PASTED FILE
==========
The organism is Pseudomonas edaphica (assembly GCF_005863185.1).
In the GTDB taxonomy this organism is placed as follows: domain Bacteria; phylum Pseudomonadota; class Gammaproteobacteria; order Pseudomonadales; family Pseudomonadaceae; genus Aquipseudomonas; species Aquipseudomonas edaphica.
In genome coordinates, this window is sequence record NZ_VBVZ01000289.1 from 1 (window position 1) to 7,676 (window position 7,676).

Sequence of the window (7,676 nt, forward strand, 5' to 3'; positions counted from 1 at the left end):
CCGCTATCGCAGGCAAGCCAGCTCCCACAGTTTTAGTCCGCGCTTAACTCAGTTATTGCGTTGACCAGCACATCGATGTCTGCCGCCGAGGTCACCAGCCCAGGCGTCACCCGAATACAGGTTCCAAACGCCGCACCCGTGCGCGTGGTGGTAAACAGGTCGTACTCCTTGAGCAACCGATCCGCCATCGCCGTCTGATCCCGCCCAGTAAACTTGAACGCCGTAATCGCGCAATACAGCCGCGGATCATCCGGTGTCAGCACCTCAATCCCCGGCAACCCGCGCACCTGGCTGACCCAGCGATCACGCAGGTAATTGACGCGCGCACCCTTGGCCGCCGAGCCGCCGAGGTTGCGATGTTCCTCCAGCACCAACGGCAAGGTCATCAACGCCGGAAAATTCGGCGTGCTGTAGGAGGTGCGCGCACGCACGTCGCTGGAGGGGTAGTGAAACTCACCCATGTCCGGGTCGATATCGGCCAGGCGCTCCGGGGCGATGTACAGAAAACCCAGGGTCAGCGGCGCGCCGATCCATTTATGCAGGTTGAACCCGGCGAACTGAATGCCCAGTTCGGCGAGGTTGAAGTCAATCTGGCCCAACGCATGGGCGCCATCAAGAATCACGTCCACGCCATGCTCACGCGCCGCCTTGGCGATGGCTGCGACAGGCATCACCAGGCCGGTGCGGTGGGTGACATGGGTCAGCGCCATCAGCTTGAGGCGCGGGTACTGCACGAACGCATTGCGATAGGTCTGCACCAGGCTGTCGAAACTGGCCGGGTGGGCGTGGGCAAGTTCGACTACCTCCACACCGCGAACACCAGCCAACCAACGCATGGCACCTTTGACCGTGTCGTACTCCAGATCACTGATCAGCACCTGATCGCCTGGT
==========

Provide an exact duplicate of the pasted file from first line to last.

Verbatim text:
The organism is Pseudomonas edaphica (assembly GCF_005863185.1).
In the GTDB taxonomy this organism is placed as follows: domain Bacteria; phylum Pseudomonadota; class Gammaproteobacteria; order Pseudomonadales; family Pseudomonadaceae; genus Aquipseudomonas; species Aquipseudomonas edaphica.
In genome coordinates, this window is sequence record NZ_VBVZ01000289.1 from 1 (window position 1) to 7,676 (window position 7,676).

Sequence of the window (7,676 nt, forward strand, 5' to 3'; positions counted from 1 at the left end):
CCGCTATCGCAGGCAAGCCAGCTCCCACAGTTTTAGTCCGCGCTTAACTCAGTTATTGCGTTGACCAGCACATCGATGTCTGCCGCCGAGGTCACCAGCCCAGGCGTCACCCGAATACAGGTTCCAAACGCCGCACCCGTGCGCGTGGTGGTAAACAGGTCGTACTCCTTGAGCAACCGATCCGCCATCGCCGTCTGATCCCGCCCAGTAAACTTGAACGCCGTAATCGCGCAATACAGCCGCGGATCATCCGGTGTCAGCACCTCAATCCCCGGCAACCCGCGCACCTGGCTGACCCAGCGATCACGCAGGTAATTGACGCGCGCACCCTTGGCCGCCGAGCCGCCGAGGTTGCGATGTTCCTCCAGCACCAACGGCAAGGTCATCAACGCCGGAAAATTCGGCGTGCTGTAGGAGGTGCGCGCACGCACGTCGCTGGAGGGGTAGTGAAACTCACCCATGTCCGGGTCGATATCGGCCAGGCGCTCCGGGGCGATGTACAGAAAACCCAGGGTCAGCGGCGCGCCGATCCATTTATGCAGGTTGAACCCGGCGAACTGAATGCCCAGTTCGGCGAGGTTGAAGTCAATCTGGCCCAACGCATGGGCGCCATCAAGAATCACGTCCACGCCATGCTCACGCGCCGCCTTGGCGATGGCTGCGACAGGCATCACCAGGCCGGTGCGGTGGGTGACATGGGTCAGCGCCATCAGCTTGAGGCGCGGGTACTGCACGAACGCATTGCGATAGGTCTGCACCAGGCTGTCGAAACTGGCCGGGTGGGCGTGGGCAAGTTCGACTACCTCCACACCGCGAACACCAGCCAACCAACGCATGGCACCTTTGACCGTGTCGTACTCCAGATCACTGATCAGCACCTGATCGCCTGGT